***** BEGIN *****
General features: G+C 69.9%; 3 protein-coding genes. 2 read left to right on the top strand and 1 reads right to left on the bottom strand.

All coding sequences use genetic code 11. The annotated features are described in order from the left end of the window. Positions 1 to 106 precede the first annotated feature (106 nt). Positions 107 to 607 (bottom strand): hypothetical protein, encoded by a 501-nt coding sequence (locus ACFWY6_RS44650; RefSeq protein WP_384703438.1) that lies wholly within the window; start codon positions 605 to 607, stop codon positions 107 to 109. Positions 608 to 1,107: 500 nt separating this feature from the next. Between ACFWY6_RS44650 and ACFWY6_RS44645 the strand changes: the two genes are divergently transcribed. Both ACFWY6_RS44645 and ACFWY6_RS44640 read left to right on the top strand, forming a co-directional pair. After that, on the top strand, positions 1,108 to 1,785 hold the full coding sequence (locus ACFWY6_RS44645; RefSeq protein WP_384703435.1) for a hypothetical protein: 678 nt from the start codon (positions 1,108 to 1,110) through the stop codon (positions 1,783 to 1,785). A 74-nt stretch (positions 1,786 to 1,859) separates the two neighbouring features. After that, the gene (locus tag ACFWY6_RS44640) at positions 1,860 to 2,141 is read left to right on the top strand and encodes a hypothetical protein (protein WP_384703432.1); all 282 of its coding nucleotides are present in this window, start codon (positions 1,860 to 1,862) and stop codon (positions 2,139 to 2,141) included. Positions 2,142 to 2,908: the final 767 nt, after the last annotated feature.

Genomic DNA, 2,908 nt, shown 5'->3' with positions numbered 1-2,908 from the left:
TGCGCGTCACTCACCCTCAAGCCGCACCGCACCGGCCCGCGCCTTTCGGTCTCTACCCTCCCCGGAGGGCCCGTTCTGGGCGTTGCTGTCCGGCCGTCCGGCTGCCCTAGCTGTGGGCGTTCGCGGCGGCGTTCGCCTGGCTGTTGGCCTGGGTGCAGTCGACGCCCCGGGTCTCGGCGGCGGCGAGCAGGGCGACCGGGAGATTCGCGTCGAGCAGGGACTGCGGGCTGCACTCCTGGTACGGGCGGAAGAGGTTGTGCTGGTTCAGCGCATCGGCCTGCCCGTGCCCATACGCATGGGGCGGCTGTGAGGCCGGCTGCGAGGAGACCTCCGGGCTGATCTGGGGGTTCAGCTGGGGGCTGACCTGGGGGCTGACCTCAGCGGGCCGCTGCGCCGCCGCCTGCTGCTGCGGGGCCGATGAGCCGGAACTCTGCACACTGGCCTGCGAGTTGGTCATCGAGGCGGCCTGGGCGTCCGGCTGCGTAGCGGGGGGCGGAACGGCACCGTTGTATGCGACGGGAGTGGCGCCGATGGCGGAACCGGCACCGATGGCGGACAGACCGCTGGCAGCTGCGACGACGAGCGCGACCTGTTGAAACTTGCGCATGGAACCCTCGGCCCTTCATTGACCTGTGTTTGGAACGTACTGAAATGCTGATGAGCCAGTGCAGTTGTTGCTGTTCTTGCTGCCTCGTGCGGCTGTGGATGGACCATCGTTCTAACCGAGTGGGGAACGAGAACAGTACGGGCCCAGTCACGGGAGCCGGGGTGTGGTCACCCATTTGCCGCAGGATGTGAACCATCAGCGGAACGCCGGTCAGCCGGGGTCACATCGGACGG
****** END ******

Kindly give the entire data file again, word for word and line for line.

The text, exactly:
General features: G+C 69.9%; 3 protein-coding genes. 2 read left to right on the top strand and 1 reads right to left on the bottom strand.

All coding sequences use genetic code 11. The annotated features are described in order from the left end of the window. Positions 1 to 106 precede the first annotated feature (106 nt). Positions 107 to 607 (bottom strand): hypothetical protein, encoded by a 501-nt coding sequence (locus ACFWY6_RS44650; RefSeq protein WP_384703438.1) that lies wholly within the window; start codon positions 605 to 607, stop codon positions 107 to 109. Positions 608 to 1,107: 500 nt separating this feature from the next. Between ACFWY6_RS44650 and ACFWY6_RS44645 the strand changes: the two genes are divergently transcribed. Both ACFWY6_RS44645 and ACFWY6_RS44640 read left to right on the top strand, forming a co-directional pair. After that, on the top strand, positions 1,108 to 1,785 hold the full coding sequence (locus ACFWY6_RS44645; RefSeq protein WP_384703435.1) for a hypothetical protein: 678 nt from the start codon (positions 1,108 to 1,110) through the stop codon (positions 1,783 to 1,785). A 74-nt stretch (positions 1,786 to 1,859) separates the two neighbouring features. After that, the gene (locus tag ACFWY6_RS44640) at positions 1,860 to 2,141 is read left to right on the top strand and encodes a hypothetical protein (protein WP_384703432.1); all 282 of its coding nucleotides are present in this window, start codon (positions 1,860 to 1,862) and stop codon (positions 2,139 to 2,141) included. Positions 2,142 to 2,908: the final 767 nt, after the last annotated feature.

Genomic DNA, 2,908 nt, shown 5'->3' with positions numbered 1-2,908 from the left:
TGCGCGTCACTCACCCTCAAGCCGCACCGCACCGGCCCGCGCCTTTCGGTCTCTACCCTCCCCGGAGGGCCCGTTCTGGGCGTTGCTGTCCGGCCGTCCGGCTGCCCTAGCTGTGGGCGTTCGCGGCGGCGTTCGCCTGGCTGTTGGCCTGGGTGCAGTCGACGCCCCGGGTCTCGGCGGCGGCGAGCAGGGCGACCGGGAGATTCGCGTCGAGCAGGGACTGCGGGCTGCACTCCTGGTACGGGCGGAAGAGGTTGTGCTGGTTCAGCGCATCGGCCTGCCCGTGCCCATACGCATGGGGCGGCTGTGAGGCCGGCTGCGAGGAGACCTCCGGGCTGATCTGGGGGTTCAGCTGGGGGCTGACCTGGGGGCTGACCTCAGCGGGCCGCTGCGCCGCCGCCTGCTGCTGCGGGGCCGATGAGCCGGAACTCTGCACACTGGCCTGCGAGTTGGTCATCGAGGCGGCCTGGGCGTCCGGCTGCGTAGCGGGGGGCGGAACGGCACCGTTGTATGCGACGGGAGTGGCGCCGATGGCGGAACCGGCACCGATGGCGGACAGACCGCTGGCAGCTGCGACGACGAGCGCGACCTGTTGAAACTTGCGCATGGAACCCTCGGCCCTTCATTGACCTGTGTTTGGAACGTACTGAAATGCTGATGAGCCAGTGCAGTTGTTGCTGTTCTTGCTGCCTCGTGCGGCTGTGGATGGACCATCGTTCTAACCGAGTGGGGAACGAGAACAGTACGGGCCCAGTCACGGGAGCCGGGGTGTGGTCACCCATTTGCCGCAGGATGTGAACCATCAGCGGAACGCCGGTCAGCCGGGGTCACATCGGACGG